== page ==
Export Nation 2012: How U.S. Metropolitan Areas Are Driving National Growth

The Great Recession reset the world economic map. Suddenly, with the bulk of the world’s economic growth transferred beyond the borders of a recession-mired West and into emerging markets, American metropolitan areas and the nation as a whole were left to cast about for new sources of growth. For current Export Nation data, see the Export Nation 2013 interactive.



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Specifically, U.S. export sales grew by more than 11 percent in 2010 in real terms, the fastest growth since 1997. In terms of job creation, the number of U.S. total export-supported jobs increased by almost 6 percent in 2010, even as the overall economy was still losing jobs.

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Taken together, the largest 100 metro areas produced almost 65 percent of U.S. export sales in 2010, three-quarters of the nation’s service export sales and 63 percent of manufacturing export sales. The largest 100 metropolitan areas produced the majority of export sales in 30 states in 2010. Export sales from Midwestern metro areas generated the fastest growth in direct export-production jobs.

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Canada and Mexico remain the largest export markets for the United States, with one-quarter of the U.S. goods and service exports sold to the North American Free Trade Agreement (NAFTA) trading partners in 2010. From 2003 to 2008, the share of U.S. exports going to Brazil, India and China (the so-called BIC countries) increased by 3 percentage points and by another 2 percentage points in just the two years from 2008 to 2010. Metropolitan areas that produce what emerging markets consume are better-positioned to take advantage of the growth in these countries.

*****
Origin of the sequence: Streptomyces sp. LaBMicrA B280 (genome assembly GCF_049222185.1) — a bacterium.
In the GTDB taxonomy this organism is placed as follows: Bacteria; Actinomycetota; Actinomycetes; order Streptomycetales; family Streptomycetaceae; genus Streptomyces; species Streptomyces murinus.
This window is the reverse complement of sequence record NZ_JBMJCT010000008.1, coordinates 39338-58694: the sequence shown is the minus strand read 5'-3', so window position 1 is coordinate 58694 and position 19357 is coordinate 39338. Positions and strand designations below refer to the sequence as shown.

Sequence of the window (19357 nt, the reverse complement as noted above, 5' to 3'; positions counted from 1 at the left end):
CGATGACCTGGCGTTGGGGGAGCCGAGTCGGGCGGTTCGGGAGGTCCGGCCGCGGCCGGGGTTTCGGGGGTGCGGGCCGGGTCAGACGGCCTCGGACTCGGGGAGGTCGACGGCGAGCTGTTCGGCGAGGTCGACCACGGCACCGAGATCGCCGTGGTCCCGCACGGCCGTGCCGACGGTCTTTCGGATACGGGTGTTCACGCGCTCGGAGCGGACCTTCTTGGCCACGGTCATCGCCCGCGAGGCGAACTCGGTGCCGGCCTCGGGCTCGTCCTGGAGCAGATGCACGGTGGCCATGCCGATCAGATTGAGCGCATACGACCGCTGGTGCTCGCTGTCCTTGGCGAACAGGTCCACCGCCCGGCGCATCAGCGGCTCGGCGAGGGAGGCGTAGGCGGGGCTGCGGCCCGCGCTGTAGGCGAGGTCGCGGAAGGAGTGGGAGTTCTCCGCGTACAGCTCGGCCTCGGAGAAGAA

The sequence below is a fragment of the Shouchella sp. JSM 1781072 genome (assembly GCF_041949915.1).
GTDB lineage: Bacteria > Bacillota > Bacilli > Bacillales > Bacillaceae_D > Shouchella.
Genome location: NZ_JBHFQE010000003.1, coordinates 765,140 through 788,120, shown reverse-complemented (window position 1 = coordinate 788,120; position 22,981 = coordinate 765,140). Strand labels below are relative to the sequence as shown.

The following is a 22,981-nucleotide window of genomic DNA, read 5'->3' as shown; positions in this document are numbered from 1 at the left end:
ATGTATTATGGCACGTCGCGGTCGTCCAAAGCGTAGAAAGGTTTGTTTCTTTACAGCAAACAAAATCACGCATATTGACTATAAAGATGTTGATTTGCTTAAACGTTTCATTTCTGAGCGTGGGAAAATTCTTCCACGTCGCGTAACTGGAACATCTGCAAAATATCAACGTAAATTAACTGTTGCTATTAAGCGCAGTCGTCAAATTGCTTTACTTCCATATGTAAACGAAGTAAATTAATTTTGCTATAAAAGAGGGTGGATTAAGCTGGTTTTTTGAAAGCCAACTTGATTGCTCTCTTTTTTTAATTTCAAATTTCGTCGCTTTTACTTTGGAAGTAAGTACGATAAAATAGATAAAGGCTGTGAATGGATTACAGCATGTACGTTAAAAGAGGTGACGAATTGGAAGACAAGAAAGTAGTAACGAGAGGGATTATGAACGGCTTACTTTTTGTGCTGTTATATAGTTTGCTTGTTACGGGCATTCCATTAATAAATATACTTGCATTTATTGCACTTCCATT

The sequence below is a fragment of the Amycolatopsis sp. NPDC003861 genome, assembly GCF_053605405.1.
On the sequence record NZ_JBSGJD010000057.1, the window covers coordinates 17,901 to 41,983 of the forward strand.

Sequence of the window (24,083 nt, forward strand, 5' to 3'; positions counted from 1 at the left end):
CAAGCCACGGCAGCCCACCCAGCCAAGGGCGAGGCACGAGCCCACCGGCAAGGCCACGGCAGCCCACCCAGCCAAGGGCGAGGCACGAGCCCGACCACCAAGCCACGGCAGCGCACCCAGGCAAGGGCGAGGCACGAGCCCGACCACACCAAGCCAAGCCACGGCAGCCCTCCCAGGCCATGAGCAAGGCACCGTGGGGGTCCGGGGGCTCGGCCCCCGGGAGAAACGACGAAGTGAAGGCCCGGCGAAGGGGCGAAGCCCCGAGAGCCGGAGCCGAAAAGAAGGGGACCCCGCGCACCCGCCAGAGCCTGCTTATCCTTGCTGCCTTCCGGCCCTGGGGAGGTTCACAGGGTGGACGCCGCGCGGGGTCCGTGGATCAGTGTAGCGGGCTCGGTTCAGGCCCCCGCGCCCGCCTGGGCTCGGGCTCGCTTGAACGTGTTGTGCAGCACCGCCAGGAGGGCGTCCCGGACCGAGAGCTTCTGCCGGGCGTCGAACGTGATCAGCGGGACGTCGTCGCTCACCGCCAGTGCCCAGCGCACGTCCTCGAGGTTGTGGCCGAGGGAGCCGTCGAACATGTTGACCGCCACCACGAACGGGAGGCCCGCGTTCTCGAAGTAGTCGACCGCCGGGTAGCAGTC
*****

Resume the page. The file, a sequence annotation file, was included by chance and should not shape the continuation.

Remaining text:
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Comprising about 61 percent of U.S. exports, manufacturing industries produced three-quarters of the nation’s additional sales abroad between 2009 and 2010. The rapid growth in manufacturing exports led 11 metropolitan areas to achieve 2009–2010 export growth rates that, should they continue, would double their exports in five years.

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U.S. service exports such as education, telecommunications services, and business services grew in both 2009 and 2010. The largest 100 metropolitan areas produced more than 75 percent of these high–value–added service exports.

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View the interactive map for export data about your metropolitan area »

Such a search for growth is why, in the months after the crash, a chorus of business leaders and economists called for a new emphasis on exports in a “rebalanced” American economy. It is why, too, that President Obama — recognizing the power of exports to help reorient the American economy after the recession — launched the National Export Initiative (NEI) in March 2010, with the goal of doubling exports by the end of 2014.

And it is also why the Metropolitan Policy Program at Brookings published in summer 2010 the initial edition of Export Nation — a first-of-its-kind analysis of both goods and services exports at the metropolitan level in the United States during the period from 2003 to 2008. That report provided a new “bottom-up” view of the U.S. export enterprise as well as a new view of how individual regions link to other nations.

This second edition of Export Nation updates and builds upon the results of the first analysis to examine changes across the metropolitan export landscape in 2010, the first year of the nation’s economic recovery.

Read the full report (PDF) »

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